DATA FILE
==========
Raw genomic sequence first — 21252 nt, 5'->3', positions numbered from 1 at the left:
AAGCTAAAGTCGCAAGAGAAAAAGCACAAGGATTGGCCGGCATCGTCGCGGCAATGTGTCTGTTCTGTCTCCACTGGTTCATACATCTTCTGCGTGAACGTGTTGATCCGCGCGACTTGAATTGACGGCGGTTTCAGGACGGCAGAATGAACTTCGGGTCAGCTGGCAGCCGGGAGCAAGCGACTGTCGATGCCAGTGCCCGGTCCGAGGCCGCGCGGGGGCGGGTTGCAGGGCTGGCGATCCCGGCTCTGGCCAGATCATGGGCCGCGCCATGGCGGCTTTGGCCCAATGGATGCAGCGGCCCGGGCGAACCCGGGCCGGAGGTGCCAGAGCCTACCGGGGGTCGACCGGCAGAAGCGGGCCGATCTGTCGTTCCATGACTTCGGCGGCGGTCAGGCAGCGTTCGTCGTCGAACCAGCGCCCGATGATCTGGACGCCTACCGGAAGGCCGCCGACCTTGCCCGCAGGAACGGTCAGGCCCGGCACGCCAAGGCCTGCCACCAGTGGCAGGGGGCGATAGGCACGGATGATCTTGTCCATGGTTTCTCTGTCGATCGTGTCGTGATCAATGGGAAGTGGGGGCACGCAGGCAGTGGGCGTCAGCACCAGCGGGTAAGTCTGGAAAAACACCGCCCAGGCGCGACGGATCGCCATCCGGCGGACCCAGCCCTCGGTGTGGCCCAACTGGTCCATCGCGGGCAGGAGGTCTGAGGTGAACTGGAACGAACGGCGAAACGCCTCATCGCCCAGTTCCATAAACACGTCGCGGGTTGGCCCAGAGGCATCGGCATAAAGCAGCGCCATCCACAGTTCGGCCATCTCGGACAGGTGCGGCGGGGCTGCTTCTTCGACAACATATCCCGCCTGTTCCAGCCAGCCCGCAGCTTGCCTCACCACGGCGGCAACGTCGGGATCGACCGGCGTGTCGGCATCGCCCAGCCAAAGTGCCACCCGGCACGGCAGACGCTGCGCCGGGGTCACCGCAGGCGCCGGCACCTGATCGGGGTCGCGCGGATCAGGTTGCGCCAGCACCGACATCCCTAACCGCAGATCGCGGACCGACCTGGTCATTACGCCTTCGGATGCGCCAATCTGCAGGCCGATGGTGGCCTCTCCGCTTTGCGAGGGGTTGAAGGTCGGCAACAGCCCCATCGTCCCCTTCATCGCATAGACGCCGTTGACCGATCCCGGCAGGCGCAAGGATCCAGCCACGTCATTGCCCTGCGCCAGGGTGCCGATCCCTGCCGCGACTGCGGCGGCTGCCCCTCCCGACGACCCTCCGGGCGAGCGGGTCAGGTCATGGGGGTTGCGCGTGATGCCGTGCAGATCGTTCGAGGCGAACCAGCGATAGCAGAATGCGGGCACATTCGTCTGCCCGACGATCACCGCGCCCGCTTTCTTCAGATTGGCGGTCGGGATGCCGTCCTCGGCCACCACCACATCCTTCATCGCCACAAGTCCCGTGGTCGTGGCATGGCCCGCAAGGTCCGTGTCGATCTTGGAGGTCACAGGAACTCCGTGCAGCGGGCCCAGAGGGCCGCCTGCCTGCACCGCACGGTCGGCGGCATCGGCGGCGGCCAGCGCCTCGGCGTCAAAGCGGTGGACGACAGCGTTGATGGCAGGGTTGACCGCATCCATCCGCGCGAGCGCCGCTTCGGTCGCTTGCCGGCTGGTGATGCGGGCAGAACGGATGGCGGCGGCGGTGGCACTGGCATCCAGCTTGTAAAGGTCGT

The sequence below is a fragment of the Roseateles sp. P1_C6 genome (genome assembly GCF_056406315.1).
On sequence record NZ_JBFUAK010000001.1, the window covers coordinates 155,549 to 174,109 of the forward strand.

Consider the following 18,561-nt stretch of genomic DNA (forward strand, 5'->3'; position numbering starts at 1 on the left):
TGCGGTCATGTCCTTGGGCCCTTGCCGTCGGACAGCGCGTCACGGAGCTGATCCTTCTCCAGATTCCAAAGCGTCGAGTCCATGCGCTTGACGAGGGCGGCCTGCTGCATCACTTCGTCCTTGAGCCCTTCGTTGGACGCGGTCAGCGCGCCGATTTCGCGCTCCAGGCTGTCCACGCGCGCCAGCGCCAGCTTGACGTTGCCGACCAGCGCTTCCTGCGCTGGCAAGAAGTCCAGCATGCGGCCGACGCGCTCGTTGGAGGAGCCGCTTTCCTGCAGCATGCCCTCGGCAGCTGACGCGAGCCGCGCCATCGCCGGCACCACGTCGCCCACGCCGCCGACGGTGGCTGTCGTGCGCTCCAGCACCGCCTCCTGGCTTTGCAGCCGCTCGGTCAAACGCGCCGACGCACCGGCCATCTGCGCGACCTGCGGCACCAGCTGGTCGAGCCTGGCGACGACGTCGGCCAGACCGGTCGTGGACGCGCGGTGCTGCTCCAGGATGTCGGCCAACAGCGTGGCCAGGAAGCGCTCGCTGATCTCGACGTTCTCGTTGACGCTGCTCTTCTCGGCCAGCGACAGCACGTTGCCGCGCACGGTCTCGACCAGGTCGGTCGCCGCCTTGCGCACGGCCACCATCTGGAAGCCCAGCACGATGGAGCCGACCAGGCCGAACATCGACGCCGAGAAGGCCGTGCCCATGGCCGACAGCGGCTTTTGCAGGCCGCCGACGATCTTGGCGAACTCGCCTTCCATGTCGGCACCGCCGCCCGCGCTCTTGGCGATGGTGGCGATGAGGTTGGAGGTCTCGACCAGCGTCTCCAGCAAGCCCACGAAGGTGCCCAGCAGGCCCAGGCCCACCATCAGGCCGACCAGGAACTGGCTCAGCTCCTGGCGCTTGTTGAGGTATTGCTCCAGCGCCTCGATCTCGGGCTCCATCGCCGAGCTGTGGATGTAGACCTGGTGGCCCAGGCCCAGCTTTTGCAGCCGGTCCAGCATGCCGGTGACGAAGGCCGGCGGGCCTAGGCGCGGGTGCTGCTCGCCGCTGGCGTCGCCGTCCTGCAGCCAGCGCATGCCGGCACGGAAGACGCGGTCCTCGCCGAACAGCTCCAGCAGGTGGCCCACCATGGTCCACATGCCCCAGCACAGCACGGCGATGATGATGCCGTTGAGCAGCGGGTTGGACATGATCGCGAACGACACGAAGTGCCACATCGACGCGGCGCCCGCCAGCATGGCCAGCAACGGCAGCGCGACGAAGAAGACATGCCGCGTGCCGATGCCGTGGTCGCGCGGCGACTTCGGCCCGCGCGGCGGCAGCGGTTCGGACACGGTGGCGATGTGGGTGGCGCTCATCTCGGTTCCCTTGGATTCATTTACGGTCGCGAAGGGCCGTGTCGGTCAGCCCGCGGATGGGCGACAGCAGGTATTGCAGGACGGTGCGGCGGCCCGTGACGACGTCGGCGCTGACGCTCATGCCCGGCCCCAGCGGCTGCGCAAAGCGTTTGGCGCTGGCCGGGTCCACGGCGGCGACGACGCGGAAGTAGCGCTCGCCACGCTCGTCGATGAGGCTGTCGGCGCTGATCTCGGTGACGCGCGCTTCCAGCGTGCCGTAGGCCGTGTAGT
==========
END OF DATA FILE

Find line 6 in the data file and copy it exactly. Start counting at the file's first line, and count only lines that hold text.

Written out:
TGCGGTCATGTCCTTGGGCCCTTGCCGTCGGACAGCGCGTCACGGAGCTGATCCTTCTCCAGATTCCAAAGCGTCGAGTCCATGCGCTTGACGAGGGCGGCCTGCTGCATCACTTCGTCCTTGAGCCCTTCGTTGGACGCGGTCAGCGCGCCGATTTCGCGCTCCAGGCTGTCCACGCGCGCCAGCGCCAGCTTGACGTTGCCGACCAGCGCTTCCTGCGCTGGCAAGAAGTCCAGCATGCGGCCGACGCGCTCGTTGGAGGAGCCGCTTTCCTGCAGCATGCCCTCGGCAGCTGACGCGAGCCGCGCCATCGCCGGCACCACGTCGCCCACGCCGCCGACGGTGGCTGTCGTGCGCTCCAGCACCGCCTCCTGGCTTTGCAGCCGCTCGGTCAAACGCGCCGACGCACCGGCCATCTGCGCGACCTGCGGCACCAGCTGGTCGAGCCTGGCGACGACGTCGGCCAGACCGGTCGTGGACGCGCGGTGCTGCTCCAGGATGTCGGCCAACAGCGTGGCCAGGAAGCGCTCGCTGATCTCGACGTTCTCGTTGACGCTGCTCTTCTCGGCCAGCGACAGCACGTTGCCGCGCACGGTCTCGACCAGGTCGGTCGCCGCCTTGCGCACGGCCACCATCTGGAAGCCCAGCACGATGGAGCCGACCAGGCCGAACATCGACGCCGAGAAGGCCGTGCCCATGGCCGACAGCGGCTTTTGCAGGCCGCCGACGATCTTGGCGAACTCGCCTTCCATGTCGGCACCGCCGCCCGCGCTCTTGGCGATGGTGGCGATGAGGTTGGAGGTCTCGACCAGCGTCTCCAGCAAGCCCACGAAGGTGCCCAGCAGGCCCAGGCCCACCATCAGGCCGACCAGGAACTGGCTCAGCTCCTGGCGCTTGTTGAGGTATTGCTCCAGCGCCTCGATCTCGGGCTCCATCGCCGAGCTGTGGATGTAGACCTGGTGGCCCAGGCCCAGCTTTTGCAGCCGGTCCAGCATGCCGGTGACGAAGGCCGGCGGGCCTAGGCGCGGGTGCTGCTCGCCGCTGGCGTCGCCGTCCTGCAGCCAGCGCATGCCGGCACGGAAGACGCGGTCCTCGCCGAACAGCTCCAGCAGGTGGCCCACCATGGTCCACATGCCCCAGCACAGCACGGCGATGATGATGCCGTTGAGCAGCGGGTTGGACATGATCGCGAACGACACGAAGTGCCACATCGACGCGGCGCCCGCCAGCATGGCCAGCAACGGCAGCGCGACGAAGAAGACATGCCGCGTGCCGATGCCGTGGTCGCGCGGCGACTTCGGCCCGCGCGGCGGCAGCGGTTCGGACACGGTGGCGATGTGGGTGGCGCTCATCTCGGTTCCCTTGGATTCATTTACGGTCGCGAAGGGCCGTGTCGGTCAGCCCGCGGATGGGCGACAGCAGGTATTGCAGGACGGTGCGGCGGCCCGTGACGACGTCGGCGCTGACGCTCATGCCCGGCCCCAGCGGCTGCGCAAAGCGTTTGGCGCTGGCCGGGTCCACGGCGGCGACGACGCGGAAGTAGCGCTCGCCACGCTCGTCGATGAGGCTGTCGGCGCTGATCTCGGTGACGCGCGCTTCCAGCGTGCCGTAGGCCGTGTAGT